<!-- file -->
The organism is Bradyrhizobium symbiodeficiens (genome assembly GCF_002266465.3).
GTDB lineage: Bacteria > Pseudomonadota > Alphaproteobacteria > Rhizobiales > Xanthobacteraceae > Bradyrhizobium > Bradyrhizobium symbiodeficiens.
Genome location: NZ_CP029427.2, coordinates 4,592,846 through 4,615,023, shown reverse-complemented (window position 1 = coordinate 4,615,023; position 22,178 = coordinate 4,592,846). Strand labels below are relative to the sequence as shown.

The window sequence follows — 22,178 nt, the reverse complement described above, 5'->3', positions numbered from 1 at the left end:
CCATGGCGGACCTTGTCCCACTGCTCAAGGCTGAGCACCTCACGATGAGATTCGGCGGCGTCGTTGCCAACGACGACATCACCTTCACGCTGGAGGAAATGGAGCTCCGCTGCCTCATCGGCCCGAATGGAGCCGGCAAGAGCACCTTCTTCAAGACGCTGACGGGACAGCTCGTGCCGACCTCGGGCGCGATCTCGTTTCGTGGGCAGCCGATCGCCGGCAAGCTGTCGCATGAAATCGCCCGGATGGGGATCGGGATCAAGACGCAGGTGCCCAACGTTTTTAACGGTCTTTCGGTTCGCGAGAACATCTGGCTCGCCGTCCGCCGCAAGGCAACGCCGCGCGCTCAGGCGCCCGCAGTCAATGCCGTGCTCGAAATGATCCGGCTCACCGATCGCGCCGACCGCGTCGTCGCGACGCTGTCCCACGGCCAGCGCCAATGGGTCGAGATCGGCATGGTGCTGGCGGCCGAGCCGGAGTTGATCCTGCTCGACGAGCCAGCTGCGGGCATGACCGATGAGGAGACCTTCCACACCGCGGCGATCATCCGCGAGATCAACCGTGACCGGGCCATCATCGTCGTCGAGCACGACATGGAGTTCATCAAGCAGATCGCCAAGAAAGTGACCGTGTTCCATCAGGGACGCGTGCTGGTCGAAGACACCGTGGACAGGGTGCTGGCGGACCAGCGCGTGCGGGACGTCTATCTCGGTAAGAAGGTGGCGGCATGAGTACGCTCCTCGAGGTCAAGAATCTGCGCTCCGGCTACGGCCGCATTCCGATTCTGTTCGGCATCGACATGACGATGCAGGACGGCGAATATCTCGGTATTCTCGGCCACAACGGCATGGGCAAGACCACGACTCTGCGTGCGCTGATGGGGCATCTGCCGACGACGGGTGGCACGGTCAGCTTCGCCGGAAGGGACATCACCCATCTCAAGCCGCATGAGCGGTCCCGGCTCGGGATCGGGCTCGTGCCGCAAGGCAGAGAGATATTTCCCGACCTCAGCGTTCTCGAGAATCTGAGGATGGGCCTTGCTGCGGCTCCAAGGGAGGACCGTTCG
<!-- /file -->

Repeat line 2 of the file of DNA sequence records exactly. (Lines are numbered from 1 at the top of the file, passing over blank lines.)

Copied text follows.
GTDB lineage: Bacteria > Pseudomonadota > Alphaproteobacteria > Rhizobiales > Xanthobacteraceae > Bradyrhizobium > Bradyrhizobium symbiodeficiens.